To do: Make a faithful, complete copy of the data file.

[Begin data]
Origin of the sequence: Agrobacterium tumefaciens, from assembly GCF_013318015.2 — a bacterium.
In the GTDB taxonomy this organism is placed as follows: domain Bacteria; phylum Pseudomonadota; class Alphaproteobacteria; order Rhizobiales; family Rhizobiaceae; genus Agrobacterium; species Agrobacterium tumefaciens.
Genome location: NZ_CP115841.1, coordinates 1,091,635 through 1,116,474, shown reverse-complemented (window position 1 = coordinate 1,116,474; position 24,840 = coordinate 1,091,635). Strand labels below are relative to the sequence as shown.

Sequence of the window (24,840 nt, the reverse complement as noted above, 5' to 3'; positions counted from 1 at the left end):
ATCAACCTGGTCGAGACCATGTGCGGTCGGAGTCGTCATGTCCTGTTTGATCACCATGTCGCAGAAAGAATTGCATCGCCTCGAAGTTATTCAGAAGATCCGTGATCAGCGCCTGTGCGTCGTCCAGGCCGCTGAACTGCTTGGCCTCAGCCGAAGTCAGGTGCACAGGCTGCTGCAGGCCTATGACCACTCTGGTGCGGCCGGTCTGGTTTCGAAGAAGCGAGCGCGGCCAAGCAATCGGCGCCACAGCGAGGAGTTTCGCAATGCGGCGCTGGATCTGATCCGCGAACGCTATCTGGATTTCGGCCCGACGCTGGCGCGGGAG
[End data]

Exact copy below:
Origin of the sequence: Agrobacterium tumefaciens, from assembly GCF_013318015.2 — a bacterium.
In the GTDB taxonomy this organism is placed as follows: domain Bacteria; phylum Pseudomonadota; class Alphaproteobacteria; order Rhizobiales; family Rhizobiaceae; genus Agrobacterium; species Agrobacterium tumefaciens.
Genome location: NZ_CP115841.1, coordinates 1,091,635 through 1,116,474, shown reverse-complemented (window position 1 = coordinate 1,116,474; position 24,840 = coordinate 1,091,635). Strand labels below are relative to the sequence as shown.

Sequence of the window (24,840 nt, the reverse complement as noted above, 5' to 3'; positions counted from 1 at the left end):
ATCAACCTGGTCGAGACCATGTGCGGTCGGAGTCGTCATGTCCTGTTTGATCACCATGTCGCAGAAAGAATTGCATCGCCTCGAAGTTATTCAGAAGATCCGTGATCAGCGCCTGTGCGTCGTCCAGGCCGCTGAACTGCTTGGCCTCAGCCGAAGTCAGGTGCACAGGCTGCTGCAGGCCTATGACCACTCTGGTGCGGCCGGTCTGGTTTCGAAGAAGCGAGCGCGGCCAAGCAATCGGCGCCACAGCGAGGAGTTTCGCAATGCGGCGCTGGATCTGATCCGCGAACGCTATCTGGATTTCGGCCCGACGCTGGCGCGGGAG